However, with time and money come responsibility.
Living as an aspie today comes with a price, and that is that life, especially in this corona “crisis” oftentimes costs far too much for any average person to just live by themselves. Aspies often find themselves without work, relying on parents or others for help with things other people find to be “just common sense”. Many people with asperger’s also find themselves unable to keep friends or even make them due to this fact alone. Or the fact that we just don’t see the world like everyone else.
What does Asperger’s feel like (to me and others)?
Aspergers feels like ^^^^^that to me. It’s got a hundred different feelings – at times I like being an aspie, I like my individuality. Sometimes, I’ve wanted to just “fit in” so people would stop seeing me as bizarre or so “different”. I’ve had different experiences with it at different times, as I think everyone does.
Some people say asperger’s is something you “grow out of”. I’ve heard that from several people.
That simply isn’t true.
You may become accustomed to acting as if you’re neurotypical or doing things the way the world demands, but you are still someone with aspergers, you still exhibit common asperger’s traits, and still have your individuality – you are who you believe and think you are as well. More on that to come 🙂
I know some aspies who take life one day at a time.
Some of us have struggled with the question: “Is life too difficult to live as someone afflicted with asperger’s”?
Well, as a matter of fact, no, it is not. It just seems hard because there’s really not a lot of resources out there for people living with asperger’s. I aim to change that – and to make a community for people who want to help each other – sharing the experience of asperger’s, and provided a place where you can find help as you need it: in your life as an aspie, for someone with aspergers, or just to find out what it means to have aspergers.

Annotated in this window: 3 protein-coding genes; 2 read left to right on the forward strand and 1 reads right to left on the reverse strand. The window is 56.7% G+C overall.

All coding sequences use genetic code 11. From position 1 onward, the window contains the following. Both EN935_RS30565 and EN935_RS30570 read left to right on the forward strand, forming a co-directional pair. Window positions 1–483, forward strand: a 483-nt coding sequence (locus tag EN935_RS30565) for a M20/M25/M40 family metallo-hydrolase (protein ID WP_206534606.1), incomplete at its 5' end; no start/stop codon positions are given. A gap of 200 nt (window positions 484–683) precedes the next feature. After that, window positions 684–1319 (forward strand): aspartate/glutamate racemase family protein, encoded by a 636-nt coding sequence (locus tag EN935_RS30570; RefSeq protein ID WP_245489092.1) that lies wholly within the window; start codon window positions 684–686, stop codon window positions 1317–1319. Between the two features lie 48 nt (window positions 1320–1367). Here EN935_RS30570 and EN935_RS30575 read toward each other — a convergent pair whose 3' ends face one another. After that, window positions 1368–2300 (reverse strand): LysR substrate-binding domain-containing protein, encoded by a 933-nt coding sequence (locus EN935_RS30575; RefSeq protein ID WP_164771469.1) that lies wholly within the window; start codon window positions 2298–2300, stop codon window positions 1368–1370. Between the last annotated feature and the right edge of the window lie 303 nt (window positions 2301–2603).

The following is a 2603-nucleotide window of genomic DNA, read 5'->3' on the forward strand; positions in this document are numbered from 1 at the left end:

How has Asperger’s affected my life?
Aspergers has made me learn how to become the person I am today. It made me learn a lot of things I had no idea I needed to know.
Not everything in my past is positive surrounding asperger’s, and I’ve come out to be the best “me” I can be now, I think.
That me is continually learning and evolving my brain – expanding my knowledge and seeking truth, not caring how it affects me, because all I’ve ever wanted was to KNOW.
Since I have learned about aspergers, years ago, and decided to stop taking prescriptions – helping people and finding remedies for disorders, dis-eases, and sharing information has really been my primary goal in life. In fact, that’s what I believe my mission is.
The truth is, in life, there’s a rollercoaster ride of emotions – the entire way through it.
Aspies just have a different way of looking at things, a different way that things are. That makes us unique, gives us an innate ability to be special.
We are not your run-of-the-mill-production-model, right out of the box, because there really is no instruction manual for asperger’s.
My goal here, is to give somewhat of a manual to life, living on the Autism Spectrum, for those who happen to be living with asperger’s or know someone who is, as well as, though some of us may be “better at being normal” than others. That’s okay. We all have differing spectrum levels. That’s why it’s a spectrum!
Thanks for reading, and if you have any comments, questions, or insight, leave me a message or comment!
Justin – the aspie.